Magnetic Island North Queensland
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September 13th 2012
Beach works to protect Magnetic turtle nesting area

Cr Veitch and visitor, Ashley Lorraine, planting trees for the project at Geoffrey Bay The final stage is set to proceed on a conservation project to protect a turtle nesting area and reduce the risk of beach erosion in Geoffrey Bay, on Magnetic Island.

Townsville City Council’s Smart City and Sustainable Future Committee gave the go ahead for the installation of bollards to restrict vehicle access to the beach to protect the turtle nesting habitat.

Today’s decision comes after the council and the local volunteer group the Geoffrey Bay Coastcare group modified the works to make more room for roadside parking and to reduce the visual impact of the bollards.

The work is part of a federally-funded project being carried out by the coastcare group and supported by council to improve the local habitat for turtle nesting and protect the beach and dune.

Committee chair Cr Vern Veitch said the installation of the bollards would complete a highly valued local project.

“The Geoffrey Bay Coastcare Group should be congratulated on a valuable local project that will protect the local beach and dunes and significantly improve the habitat for turtle nesting,” Cr Veitch said.

Geoffrey Bay Coastcare member Tony O'Malley told Magnetic Times, "The community project has included a children's turtle art workshop, a turtle nesting workshop, turtle art installation on the foreshore by Wulgurukaba elder Arthur Johnson, bushland weed management behind the Bright Avenue shops including a weed managemnet demonstration, and planting some beach sheoaks.

"The native foreshore vegetation is a beautiful feature of Geofrey Bay and the sand dune environment also provides nesting habitat for rainbow bee-eaters. The bollards will help protect some of the sand dune habitat from vehicles whilst also providing plenty of parking areas. Thanks to Council and everyone else."

Cr Veitch said, “A lot of planning has gone into the works and while a majority of the community is right behind the project, last minute concerns were raised by some local residents about the installation of the bollards.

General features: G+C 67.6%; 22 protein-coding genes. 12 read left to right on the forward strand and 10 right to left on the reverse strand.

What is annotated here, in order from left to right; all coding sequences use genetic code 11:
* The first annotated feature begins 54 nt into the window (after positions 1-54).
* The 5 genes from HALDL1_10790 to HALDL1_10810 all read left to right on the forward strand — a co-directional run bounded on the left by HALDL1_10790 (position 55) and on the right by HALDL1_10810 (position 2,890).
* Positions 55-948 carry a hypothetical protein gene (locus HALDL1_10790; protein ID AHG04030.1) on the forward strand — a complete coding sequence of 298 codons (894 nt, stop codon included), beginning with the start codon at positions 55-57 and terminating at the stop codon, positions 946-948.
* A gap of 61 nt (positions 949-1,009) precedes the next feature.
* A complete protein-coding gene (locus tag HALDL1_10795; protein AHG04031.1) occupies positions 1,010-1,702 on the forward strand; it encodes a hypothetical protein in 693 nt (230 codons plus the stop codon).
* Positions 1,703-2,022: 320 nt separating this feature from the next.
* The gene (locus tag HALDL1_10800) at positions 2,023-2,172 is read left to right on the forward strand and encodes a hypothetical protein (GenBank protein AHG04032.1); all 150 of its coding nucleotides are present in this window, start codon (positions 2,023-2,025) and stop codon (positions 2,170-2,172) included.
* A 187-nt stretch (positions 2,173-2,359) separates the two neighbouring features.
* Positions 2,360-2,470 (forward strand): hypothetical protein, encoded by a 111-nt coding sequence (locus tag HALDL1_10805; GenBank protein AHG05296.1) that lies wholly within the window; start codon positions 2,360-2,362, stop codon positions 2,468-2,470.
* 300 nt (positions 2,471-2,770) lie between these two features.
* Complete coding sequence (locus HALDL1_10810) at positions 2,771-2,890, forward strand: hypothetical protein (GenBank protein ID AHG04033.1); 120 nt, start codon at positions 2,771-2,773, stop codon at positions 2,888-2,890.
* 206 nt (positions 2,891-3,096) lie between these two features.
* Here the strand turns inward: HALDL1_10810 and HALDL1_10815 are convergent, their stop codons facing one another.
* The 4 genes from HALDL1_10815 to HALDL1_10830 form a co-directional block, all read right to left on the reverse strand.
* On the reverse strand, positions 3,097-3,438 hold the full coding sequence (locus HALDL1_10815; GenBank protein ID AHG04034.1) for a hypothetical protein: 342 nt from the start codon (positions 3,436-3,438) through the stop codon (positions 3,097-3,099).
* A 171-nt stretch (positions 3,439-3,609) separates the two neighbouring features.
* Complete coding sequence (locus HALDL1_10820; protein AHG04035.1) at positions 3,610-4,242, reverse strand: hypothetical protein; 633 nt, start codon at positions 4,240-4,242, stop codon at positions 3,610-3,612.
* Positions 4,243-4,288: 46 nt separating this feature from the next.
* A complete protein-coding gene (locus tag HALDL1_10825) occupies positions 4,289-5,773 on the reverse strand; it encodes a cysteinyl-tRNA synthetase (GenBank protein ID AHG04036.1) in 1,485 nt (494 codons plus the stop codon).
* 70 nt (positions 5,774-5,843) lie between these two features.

“Council has listened to those concerns and working with the Coastcare Group we’ve come up with a plan that finds a good compromise for all concerned.

“The revised plan will mean the bollards will have less impact for local residents and still achieve the environmental objectives of the overall project.

“Today’s decision is a good outcome and means the work can now be completed.”

The council has reduced the height of the bollards from 900mm to 600mm and will align them back approximately four metres towards the beach to make more room for roadside parking.

Earlier work on the Geoffrey Bay project included natural area maintenance of the bay’s vine thicket, community workshops, and the development and installation of interpretive signage.

The project received $10,166 in Federal funding and information on the initiative was circulated widely on the island before works began.

Beach works to protect Magnetic turtle nesting area
September 13th 2012
It is excellent to see an outcome for this important project in time for this year's turtle nesting season. I hope that along the way the informal car rental lot on the public land can be relocated to a proper commercial site, and that there is a first-rate plan for the rehabilitation of the southern end after Hutchinsons complete the Walkway and paths.
September 14th 2012
Speaking as one of those local residents who voiced concern over the placement of bollards or, more accurately stated, raised concerns about the lack of community engagement on this aspect of the project, I have still NOT been approached let alone listened to. This is despite repeated assurances from Council that there would be a community meeting; clearly lip service to appease concerned residents. My views on the matter are expressed in a blog (Google: "Geoffrey Bay strategic outcomes" Ed.)
September 15th 2012
Well done Council and Geoffrey Bay Coastcare group. Getting cars off the sand dunes is a terrific leap forward! Wouldn't it be great to see this happen on all our beaches? So many of our beaches have dead or dying trees on their foreshores. We need to do everything we can to give these trees half a chance of surviving. Stopping cars from driving on the dunes and planting more trees will surely help.
Lea M Scherl
September 14th 2012
What has taken place with this project is simply a poor demonstration of commitment from the part of TCC, community organizations on the island and individuals to participatory planning process with the community. Regardless of the final outcomes on this particular small project a number of people have been for months now asking for a sound discussion on integrated planning of the Goffrey Bay foreshore. Surely this is in the best interest of all and a role that TCC should be playing - ie facilitating such discussion and involving people that have shown interest a few months ago. This latter announcement here has been made in the absence of any such facilitated discussion taking place. This is appaling and particularly within a small community like ours. Let's empower all to collectively share ideas, expertise and experiences rather than create a legacy of misunderstandings and potentially ill feelngs and divisions within the community! Lea

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